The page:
Kendrick Lamar’s major-label debut album good kid m.A.A.d. city, released in October 2012, provides rich narratives relating to important mental health themes, including addiction, depression and stress resilience, according to the co-founders of HIP HOP PSYCH, a new initiative to tackle mental health issues through hip-hop.
Misfiring of the brain’s control system might underpin compulsions in obsessive-compulsive disorder (OCD), according to researchers at the University of Cambridge, writing in the American Journal of Psychiatry.
A powerful new short film created with young people in residential care is helping provide valuable insights for service providers into the challenges of life in residential care from the perspective of the young people within the system.
The two worlds of hip-hop and psychiatry are being brought together in a unique project led by researchers at the University of Cambridge, which aims to use the lyrics and music of artists such as Nas and Tupac to help tackle issues surrounding mental health.
Last month, the Medicines and Healthcare products Regulatory Agency announced the UK’s biggest ever single seizure of smart drugs, also known as cognitive enhancers. With over 20,000 units, of 13 different types of cognitive enhancement medicines, the seizure represents an approximate value of £200,000. Here, Professor Barbara Sahakian from the Department of Psychiatry discusses the implications. This article first appeared on The Conversation website on 31 October 2014.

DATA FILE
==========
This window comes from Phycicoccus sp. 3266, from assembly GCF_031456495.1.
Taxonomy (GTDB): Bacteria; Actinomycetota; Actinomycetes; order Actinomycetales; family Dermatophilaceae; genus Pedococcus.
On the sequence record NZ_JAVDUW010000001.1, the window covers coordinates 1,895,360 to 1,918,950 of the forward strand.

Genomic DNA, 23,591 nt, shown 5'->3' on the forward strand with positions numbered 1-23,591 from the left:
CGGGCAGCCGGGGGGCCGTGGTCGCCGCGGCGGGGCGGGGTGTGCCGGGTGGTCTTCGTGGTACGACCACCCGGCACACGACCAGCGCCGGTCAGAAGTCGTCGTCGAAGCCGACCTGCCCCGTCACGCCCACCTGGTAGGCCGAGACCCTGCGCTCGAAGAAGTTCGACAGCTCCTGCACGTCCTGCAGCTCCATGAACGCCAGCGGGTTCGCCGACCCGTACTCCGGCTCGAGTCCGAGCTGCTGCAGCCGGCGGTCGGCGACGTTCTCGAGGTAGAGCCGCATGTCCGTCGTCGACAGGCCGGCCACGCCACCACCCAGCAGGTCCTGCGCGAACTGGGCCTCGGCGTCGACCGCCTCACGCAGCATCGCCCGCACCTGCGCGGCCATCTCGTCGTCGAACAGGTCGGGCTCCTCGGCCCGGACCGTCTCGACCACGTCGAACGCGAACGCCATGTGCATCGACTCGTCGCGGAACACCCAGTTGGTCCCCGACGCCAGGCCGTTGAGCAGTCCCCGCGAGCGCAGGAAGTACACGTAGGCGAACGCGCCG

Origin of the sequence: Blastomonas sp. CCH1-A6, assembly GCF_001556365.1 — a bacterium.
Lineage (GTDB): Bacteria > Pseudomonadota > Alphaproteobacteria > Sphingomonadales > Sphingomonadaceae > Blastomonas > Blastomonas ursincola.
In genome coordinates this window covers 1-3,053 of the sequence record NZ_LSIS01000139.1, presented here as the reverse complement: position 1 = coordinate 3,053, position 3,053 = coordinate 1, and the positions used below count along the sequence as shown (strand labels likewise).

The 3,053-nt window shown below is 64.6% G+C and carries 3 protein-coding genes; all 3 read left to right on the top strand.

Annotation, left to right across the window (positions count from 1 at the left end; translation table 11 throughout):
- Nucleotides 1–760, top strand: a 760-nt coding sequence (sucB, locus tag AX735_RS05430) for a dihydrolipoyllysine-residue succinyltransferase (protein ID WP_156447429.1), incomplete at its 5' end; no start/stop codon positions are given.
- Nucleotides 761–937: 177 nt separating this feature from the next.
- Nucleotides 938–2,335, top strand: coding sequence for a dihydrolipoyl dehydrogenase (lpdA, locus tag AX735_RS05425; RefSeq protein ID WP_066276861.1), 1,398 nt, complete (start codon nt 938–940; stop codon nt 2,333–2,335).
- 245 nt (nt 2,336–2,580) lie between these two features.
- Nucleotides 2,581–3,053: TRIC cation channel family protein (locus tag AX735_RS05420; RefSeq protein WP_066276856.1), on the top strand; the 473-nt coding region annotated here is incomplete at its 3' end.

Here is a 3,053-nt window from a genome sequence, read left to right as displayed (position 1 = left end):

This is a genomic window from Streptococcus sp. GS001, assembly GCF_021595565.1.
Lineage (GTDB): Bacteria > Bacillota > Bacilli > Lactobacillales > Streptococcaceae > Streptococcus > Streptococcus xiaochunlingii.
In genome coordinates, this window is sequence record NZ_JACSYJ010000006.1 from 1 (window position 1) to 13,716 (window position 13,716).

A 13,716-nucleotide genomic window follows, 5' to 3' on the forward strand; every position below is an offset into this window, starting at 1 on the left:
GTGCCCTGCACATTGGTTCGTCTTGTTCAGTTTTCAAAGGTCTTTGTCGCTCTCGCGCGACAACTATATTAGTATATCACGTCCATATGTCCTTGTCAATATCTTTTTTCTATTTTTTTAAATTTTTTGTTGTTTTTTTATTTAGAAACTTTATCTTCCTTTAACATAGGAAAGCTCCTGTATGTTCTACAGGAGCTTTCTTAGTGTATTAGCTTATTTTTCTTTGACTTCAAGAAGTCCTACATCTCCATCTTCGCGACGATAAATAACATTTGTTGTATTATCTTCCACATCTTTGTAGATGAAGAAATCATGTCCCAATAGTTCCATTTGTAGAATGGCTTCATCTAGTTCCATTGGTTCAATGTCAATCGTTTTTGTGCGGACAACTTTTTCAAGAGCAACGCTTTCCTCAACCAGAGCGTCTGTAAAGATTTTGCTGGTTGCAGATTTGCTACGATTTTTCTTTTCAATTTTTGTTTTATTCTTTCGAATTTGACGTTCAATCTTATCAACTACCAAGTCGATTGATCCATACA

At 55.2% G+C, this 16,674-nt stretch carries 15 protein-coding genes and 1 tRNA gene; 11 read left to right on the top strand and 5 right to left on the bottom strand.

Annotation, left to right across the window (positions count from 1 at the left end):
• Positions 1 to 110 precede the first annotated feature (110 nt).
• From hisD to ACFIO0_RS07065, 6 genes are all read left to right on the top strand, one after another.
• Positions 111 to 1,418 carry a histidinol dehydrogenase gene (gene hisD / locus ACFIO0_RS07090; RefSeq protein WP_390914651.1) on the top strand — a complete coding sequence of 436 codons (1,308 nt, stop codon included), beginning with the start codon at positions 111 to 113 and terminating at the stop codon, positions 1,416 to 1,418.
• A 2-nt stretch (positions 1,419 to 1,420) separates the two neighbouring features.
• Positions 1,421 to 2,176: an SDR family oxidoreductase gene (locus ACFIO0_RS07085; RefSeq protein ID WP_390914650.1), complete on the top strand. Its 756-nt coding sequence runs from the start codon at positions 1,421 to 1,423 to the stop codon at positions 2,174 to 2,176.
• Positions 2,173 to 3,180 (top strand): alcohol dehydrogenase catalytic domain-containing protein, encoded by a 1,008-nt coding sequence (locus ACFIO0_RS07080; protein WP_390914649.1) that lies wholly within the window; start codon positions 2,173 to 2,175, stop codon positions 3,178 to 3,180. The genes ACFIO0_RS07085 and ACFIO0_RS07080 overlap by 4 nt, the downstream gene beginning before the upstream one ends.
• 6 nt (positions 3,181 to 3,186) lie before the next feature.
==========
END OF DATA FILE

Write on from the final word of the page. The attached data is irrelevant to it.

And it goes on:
The Max Perutz Science Writing Award aims to encourage and recognise outstanding written communication among MRC PhD students. The annual competition challenges entrants to write an 800-word article for the general public answering the question: 'Why does my research matter?'. This year, Julia Gottwald, a PhD student in the Department of Psychiatry, was shortlisted for her article about obsessive compulsive disorder.
Individual differences in early language development, and in later language functioning, are associated with changes in the anatomy of the brain in autism.
Children with high everyday levels of a protein released into the blood in response to infection are at greater risk of developing depression and psychosis in adulthood, according to new research which suggests a role for the immune system in mental illness.
A study published today has confirmed a link between antipsychotic medication and a slight, but measureable, decrease in brain volume in patients with schizophrenia. For the first time, researchers have been able to examine whether this decrease is harmful for patients’ cognitive function and symptoms, and noted that over a nine year follow-up, this decrease did not appear to have any effect.
Pornography triggers brain activity in people with compulsive sexual behaviour – known commonly as sex addiction – similar to that triggered by drugs in the brains of drug addicts, according to a University of Cambridge study published in the journal PLOS ONE. However, the researchers caution that this does not necessarily mean that pornography itself is addictive.